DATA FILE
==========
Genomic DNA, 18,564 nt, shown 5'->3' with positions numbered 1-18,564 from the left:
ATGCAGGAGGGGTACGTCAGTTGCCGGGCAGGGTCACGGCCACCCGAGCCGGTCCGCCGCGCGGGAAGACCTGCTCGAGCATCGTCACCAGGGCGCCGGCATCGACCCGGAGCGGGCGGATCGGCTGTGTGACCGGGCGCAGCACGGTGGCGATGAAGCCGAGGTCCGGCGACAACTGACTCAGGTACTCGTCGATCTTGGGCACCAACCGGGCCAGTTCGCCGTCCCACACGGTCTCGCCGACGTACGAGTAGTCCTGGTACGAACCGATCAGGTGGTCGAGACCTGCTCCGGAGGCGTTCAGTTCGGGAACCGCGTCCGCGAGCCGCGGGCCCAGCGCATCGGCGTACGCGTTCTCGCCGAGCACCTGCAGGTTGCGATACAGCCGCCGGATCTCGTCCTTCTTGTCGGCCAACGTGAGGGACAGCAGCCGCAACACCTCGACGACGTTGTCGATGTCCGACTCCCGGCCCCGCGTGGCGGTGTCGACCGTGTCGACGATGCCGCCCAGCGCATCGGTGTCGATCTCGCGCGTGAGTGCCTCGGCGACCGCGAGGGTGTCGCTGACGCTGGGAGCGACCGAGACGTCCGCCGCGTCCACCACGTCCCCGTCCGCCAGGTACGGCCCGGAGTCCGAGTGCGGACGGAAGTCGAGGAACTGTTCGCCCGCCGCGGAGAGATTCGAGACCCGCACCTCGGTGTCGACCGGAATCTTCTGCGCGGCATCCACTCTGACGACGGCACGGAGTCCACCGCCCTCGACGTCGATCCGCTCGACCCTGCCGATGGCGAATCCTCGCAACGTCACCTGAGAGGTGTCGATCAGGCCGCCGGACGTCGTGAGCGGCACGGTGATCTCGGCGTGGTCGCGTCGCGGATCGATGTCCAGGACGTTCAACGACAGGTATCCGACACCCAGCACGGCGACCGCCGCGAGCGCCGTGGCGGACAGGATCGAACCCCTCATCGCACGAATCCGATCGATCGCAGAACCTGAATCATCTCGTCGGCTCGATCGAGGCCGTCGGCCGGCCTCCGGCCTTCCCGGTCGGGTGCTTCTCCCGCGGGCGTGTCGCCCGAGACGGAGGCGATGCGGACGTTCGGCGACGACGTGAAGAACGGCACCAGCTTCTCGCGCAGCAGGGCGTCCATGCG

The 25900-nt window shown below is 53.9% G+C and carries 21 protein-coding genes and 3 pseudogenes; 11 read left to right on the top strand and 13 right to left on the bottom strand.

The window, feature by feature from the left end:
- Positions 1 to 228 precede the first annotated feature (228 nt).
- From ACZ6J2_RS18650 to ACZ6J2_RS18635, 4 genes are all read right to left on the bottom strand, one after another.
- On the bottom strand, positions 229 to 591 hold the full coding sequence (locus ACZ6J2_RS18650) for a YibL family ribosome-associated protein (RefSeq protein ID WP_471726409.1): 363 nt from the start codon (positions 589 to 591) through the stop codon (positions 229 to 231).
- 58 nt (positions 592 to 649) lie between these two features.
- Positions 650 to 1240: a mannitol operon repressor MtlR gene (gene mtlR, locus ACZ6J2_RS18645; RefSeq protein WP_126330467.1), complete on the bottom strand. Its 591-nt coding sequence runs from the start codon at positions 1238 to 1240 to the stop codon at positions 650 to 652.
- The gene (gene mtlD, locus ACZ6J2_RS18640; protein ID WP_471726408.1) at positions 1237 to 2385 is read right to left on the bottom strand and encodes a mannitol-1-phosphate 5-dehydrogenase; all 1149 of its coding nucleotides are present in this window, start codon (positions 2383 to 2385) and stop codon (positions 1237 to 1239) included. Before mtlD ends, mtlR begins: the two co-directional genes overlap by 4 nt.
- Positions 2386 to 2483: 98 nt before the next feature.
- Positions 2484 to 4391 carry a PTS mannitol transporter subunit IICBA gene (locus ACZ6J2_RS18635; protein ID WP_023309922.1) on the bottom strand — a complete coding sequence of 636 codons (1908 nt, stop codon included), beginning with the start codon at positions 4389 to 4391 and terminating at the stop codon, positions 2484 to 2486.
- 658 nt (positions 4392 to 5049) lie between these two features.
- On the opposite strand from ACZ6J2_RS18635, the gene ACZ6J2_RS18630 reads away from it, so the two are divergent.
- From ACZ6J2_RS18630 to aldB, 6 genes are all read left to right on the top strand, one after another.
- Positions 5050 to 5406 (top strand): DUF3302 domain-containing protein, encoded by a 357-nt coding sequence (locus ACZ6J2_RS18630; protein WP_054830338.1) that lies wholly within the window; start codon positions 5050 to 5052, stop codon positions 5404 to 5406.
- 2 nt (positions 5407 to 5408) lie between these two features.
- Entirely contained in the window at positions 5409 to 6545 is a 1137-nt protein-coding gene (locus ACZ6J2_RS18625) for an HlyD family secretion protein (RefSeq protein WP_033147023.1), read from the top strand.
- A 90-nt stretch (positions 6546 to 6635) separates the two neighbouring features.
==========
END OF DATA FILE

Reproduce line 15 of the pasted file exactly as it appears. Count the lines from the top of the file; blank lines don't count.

- From ACZ6J2_RS18630 to aldB, 6 genes are all read left to right on the top strand, one after another.